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Old 04-02-2013, 06:02 PM   #50
camitzi OP
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Joined: Feb 2013
Location: Vancouver BC
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Adrenaline junkies

From the beginning of this trip I kept saying that this trip is not about riding. It's about exploring, meeting people and getting to know new cultures. The fact that we were doing it on bikes was just a bonus. But riding almost every day across Central and South America made me realize there couldn't be better riding than this! As we ride mostly through the mountains, the road twists beautifully between palm trees, coffee tree hills, high grass, rocks, under the sun or through the misty rain. It's a fairy tale!

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And to top it off, yesterday we had one of the craziest and most challenging rides. We stopped for the night in Azogues, a wonderful town in the mountains, about 30 km before Cuenca. We saw on the top of a peak there a big statue,*so we figured we should go and check it out. We started climbing the steep cobblestone streets with sharp turns, watching the beautiful houses on both sides. It seems like some wealthy people are living there. Then we continued a bit on a gravel road till the foot of the mountain, until the road narrowed a lot. We weren't sure if it was possible to go on bikes all the way up. We asked some local people, and they confirmed for us that it was possible. Looking up, the road looked to me more like a trail, very steep with 180 degree turns.

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As you know how much I love gravel lately, I didn't feel like going on my bike all the way. One of the local ladies offered to keep my bike on the patio of her house, so two up we kept going. Boy, was I ever happy I didn't go on my bike! That was a ride with no mistakes allowed. The road was very narrow, a car could barely fit, very steep up and very sharp turns on gravel. At some point there were cars coming down, so we had to go into the ditch almost one meter deep to make room for them. On the side of the mountain I was feeling safe, but I was afraid to look to the other side. I couldn't even see how deep the drop was. We got to a little "parking lot" from where only access to pedestrians was allowed. But the guy there made us sign that we could go by the gate and keep going. You can imagine, we were the only motorized people on that trail; 'cause at this point that was not a road anymore, it was literally a trail, where lots of families with kids were going up and down. I cannot explain to you how my heart was racing and how high my pulse was. I cannot believe we actually made it there! I almost wanted to walk back down And here we are at the top, and the view we have from here.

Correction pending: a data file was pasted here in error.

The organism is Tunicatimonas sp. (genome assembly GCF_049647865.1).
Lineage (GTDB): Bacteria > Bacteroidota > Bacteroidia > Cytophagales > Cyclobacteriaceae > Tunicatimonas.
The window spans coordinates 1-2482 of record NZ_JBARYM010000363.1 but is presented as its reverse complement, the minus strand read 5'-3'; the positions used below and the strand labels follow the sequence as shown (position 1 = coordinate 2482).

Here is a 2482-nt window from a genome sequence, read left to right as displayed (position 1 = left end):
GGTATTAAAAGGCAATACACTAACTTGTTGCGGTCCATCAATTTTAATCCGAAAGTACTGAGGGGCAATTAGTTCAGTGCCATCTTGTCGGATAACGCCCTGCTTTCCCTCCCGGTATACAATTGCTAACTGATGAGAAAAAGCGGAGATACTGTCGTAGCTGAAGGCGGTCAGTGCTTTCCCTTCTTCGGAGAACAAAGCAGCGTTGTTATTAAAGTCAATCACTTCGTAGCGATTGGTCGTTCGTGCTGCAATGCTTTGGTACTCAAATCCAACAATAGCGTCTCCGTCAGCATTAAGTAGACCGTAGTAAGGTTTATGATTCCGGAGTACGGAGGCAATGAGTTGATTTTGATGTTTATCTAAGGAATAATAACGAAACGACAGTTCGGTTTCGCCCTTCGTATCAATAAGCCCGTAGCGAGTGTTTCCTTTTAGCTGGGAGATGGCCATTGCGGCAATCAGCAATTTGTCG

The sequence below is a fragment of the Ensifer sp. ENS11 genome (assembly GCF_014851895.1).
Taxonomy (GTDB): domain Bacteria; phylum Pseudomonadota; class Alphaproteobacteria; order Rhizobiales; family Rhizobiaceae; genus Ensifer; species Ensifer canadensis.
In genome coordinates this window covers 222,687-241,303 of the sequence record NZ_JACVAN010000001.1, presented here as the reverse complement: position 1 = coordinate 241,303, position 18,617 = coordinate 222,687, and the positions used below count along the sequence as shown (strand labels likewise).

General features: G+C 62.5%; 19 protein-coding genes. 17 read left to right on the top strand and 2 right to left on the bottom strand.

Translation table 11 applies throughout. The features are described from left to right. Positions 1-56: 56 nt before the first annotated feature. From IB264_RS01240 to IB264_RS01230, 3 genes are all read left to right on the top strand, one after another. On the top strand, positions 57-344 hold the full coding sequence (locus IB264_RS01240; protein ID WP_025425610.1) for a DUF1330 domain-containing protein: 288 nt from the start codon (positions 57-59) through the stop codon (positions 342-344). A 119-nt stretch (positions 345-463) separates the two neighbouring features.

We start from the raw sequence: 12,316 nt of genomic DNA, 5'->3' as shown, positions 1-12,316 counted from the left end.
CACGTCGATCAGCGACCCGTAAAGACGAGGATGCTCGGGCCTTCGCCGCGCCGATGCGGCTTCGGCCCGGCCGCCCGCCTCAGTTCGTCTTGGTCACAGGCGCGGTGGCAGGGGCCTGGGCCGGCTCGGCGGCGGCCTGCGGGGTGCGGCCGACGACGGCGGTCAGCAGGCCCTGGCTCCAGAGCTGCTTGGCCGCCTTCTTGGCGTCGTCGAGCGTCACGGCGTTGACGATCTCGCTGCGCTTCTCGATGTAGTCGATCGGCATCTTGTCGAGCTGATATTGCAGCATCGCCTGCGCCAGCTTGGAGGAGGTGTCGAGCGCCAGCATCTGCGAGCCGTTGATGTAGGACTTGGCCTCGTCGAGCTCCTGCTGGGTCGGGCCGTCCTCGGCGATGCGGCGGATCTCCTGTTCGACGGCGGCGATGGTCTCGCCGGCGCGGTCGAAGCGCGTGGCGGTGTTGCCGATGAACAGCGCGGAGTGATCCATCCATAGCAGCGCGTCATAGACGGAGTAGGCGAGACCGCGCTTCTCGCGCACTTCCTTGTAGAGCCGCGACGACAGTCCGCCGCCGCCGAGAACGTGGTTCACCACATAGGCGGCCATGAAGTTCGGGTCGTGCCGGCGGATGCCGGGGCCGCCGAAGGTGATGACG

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Despite my adrenaline, and probably his as well, you can picture the smile on Vasile's face, since this is his kind of ride: "You've got to be kidding me!!!"

Here is a short video with the ride

http://www.youtube.com/watch?v=SpyD6...ature=youtu.be

So far in this trip I think this ride gave me the most adrenaline. Oh, this and the shower in one of the hotels we stayed at here in Ecuador.

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I was afraid to raise my hands above my head to wash my hair. A few drops of water on those electric wires manually connected to our shower would have spelled disaster....or hair perm. This is the closest I got to death in this trip

But the fun continues. From Azogues we took a side road with some beautiful villages. Ecuadorians take pride in their houses. There were some beautiful big houses along the way. This reminded me of the Transylvanian villages, especially those in the counties of Bistrita-Nasaud and Maramures. Actually the whole landscape looked so much like Romanian landscape in the countryside, just that at 2500 m higher.

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We got to see the*Ingapirca ruins as well. I loved the quiet feel, the fact that they were just there, some of them on the side of the road, and it was not made too touristy yet.

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Ecuadorians seem to be very agriculture and farm oriented. There are sheep, horses, caws and cornfields everywhere.

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And their dedication to farming is reflected in the delicious food as well.

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We look around with big eyes like two kids. We're loving it every day more. We're loving "el dolce far' niente", the days with no schedules, no plans, just stopping wherever we like it and discovering things and places spontaneously.

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